Craig Calcaterra

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Pablo Sandoval is in the best shape of his life

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For a guy who won a World Series MVP Award and has been to a couple of All-Star Games, it’s amazing how many stories have been written about Pablo Sandoval‘s off-the-field exploits compared to his on-the-field exploits. Specifically, stories about his conditioning. Or lack of conditioning. Of him getting into shape, falling out of shape and getting back into shape again. It’s been this way since he emerged as an everyday player in 2009.

And it continues anew:

There is no claim here that Sandoval is, in fact, in The Best Shape of His Life. However, longtime BSOHL fans know that the claim is not about the magic words being used. The idea is that, in the offseason, players with something to prove will routinely make an effort to create the impression that they are a new man. Often it is from claiming that one is in The Best Shape of His Life. Often it comes from surrogates talking about how many pounds of fat one has lost or pounds of pure muscle one has added. Sometimes — as here — it comes in the form of showing post-workout photos.

Whatever the purpose of the photo, Sandoval is certainly looking good compared to where he was last spring:

FORT MYERS, - MARCH 14: Pablo Sandoval #48 of the Boston Red Sox makes the throw to first on the ground ball from Jason Rogers (not in photo) of the Pittsburgh Pirates during the fourth inning of the Spring Training Game on March 14, 2016 at Jet Blue Park at Fenway South, Florida. The Pirates defeated the Red Sox 3-1. (Photo by Leon Halip/Getty Images)

Or at the end of the 2015 season:

BOSTON, MA - AUGUST 31: Pablo Sandoval #48 of the Boston Red Sox warms up prior to the first inning against the New York Yankees at Fenway Park on August 31, 2015 in Boston, Massachusetts. The Red Sox won the game 4-3. (Photo by Darren McCollester/Getty Images)

Even if this is part of a plan to get Sandoval some good press heading into the 2017 season, I’m happy to see that he appears to be recovered from shoulder surgery and appears to be taking good care of himself and is thinking about his baseball futrue.

Either way, expect the Panda Weight Watch to continue at Red Sox spring training come February.

Terry Collins wants to see Tim Tebow play Spring Training Games

PEORIA, AZ - OCTOBER 13:  Tim Tebow #15 (New York Mets) of the Scottsdale Scorpions warms up on deck during the Arizona Fall League game against the Peoria Javelinas at Peoria Stadium on October 13, 2016 in Peoria, Arizona.  (Photo by Christian Petersen/Getty Images)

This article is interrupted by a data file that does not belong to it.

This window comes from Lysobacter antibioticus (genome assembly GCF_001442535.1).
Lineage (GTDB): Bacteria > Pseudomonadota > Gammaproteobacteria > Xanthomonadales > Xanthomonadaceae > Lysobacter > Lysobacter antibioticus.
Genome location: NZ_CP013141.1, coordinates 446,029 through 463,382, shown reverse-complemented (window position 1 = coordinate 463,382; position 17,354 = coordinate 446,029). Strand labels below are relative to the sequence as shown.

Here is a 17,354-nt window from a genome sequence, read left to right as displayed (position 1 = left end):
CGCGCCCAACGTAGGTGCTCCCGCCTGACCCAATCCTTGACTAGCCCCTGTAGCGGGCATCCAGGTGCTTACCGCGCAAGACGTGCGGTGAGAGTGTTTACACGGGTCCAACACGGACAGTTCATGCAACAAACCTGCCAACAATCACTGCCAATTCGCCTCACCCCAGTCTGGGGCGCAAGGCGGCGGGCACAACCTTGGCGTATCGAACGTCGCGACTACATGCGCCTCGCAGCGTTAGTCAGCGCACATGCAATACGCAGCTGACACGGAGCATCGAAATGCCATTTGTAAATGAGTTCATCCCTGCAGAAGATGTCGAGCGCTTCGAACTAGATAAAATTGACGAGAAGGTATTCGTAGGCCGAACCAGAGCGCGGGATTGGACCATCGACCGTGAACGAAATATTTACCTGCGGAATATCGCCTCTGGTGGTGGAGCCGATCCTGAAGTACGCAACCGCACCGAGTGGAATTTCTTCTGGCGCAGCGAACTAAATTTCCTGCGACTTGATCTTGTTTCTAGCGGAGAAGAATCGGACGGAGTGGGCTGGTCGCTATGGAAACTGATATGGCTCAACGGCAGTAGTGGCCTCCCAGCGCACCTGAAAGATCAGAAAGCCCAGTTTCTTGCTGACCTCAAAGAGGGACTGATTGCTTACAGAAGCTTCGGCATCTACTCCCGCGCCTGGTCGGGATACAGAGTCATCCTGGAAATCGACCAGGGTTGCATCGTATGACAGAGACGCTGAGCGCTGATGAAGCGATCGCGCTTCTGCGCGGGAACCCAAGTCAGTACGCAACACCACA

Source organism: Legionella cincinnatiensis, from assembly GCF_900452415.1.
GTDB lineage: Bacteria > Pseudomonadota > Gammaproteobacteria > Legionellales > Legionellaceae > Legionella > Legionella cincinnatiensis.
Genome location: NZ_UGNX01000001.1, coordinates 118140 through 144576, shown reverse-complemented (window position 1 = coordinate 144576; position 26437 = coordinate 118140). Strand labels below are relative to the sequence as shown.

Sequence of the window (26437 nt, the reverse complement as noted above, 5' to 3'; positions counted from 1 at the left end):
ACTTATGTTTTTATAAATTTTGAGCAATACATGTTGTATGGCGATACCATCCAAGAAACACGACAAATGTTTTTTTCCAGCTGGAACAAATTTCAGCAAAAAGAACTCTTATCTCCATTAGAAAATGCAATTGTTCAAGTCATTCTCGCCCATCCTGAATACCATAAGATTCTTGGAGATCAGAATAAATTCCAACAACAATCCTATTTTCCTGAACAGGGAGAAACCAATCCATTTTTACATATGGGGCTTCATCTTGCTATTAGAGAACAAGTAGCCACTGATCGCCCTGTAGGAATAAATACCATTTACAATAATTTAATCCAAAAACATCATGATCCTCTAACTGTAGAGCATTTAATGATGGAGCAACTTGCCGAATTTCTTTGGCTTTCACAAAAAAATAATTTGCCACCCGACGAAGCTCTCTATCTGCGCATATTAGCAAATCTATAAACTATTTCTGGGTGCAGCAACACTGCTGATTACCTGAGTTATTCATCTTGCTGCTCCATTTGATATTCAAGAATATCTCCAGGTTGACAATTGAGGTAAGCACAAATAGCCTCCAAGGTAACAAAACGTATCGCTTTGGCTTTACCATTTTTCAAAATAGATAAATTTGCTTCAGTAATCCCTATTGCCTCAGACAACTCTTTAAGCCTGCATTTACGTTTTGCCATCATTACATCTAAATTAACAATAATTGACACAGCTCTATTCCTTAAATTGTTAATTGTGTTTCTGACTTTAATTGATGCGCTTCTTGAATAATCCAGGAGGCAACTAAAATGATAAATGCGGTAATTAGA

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The managerial interviews are getting underway here at the Winter Meetings and the first one today was Terry Collins of the Mets. There wasn’t too much in his session that was newsworthy — some stuff about Zach Wheeler maybe seeing time in the bullpen — but there was one thing that will interest you. At least if your article-clicking habits in the past few months is any guide:

I’m sure the Port St. Lucie visitors bureau will be happy to hear that as it will ensure people coming to the ballpark next March.

As for the baseball merits, Tebow hit .194/.296/.242 in 70 plate appearances in 19 games in the Arizona Fall League, striking out 20 times. He’s no one’s idea of a real prospect, but you see all manner of players in spring training games, especially late in the afternoon after all of the starters have left for the golf course.

Does Tebow deserve a shot in a big league spring training game this spring? Maybe not. But the Republic will not fall if he is given a couple of at bats in garbage time.

MLB says there is no “Shoehi Otani exception”

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Last week it was widely speculated that Shohei Otani, the highly-touted Japanese pitcher/designated hitter who stars for the Nippon Ham Fighters, would not come to the United States to play due to changes in the new Collective Bargaining Agreement. The upshot: the new CBA caps money available to international free agents under age 25 at $5-6 million and Otani, 22, would be worth way more than that, so why take the pay cut?

Yesterday, however, Jeff Passan of Yahoo reported that there were potential ways around the limit on spending for under-25 players like Otani, and that Otani would, in fact, be posted to play in the United States for the 2017 season.

Now, however, Major League Baseball is pouring cold water on that:

Which is to say that, because MLB owners wanted to save money on international prospects, they have willingly adopted a rule that will keep top international talent from coming here when possible. Baseball officials want to grow the game internationally, they say. They just don’t want to pay to do it.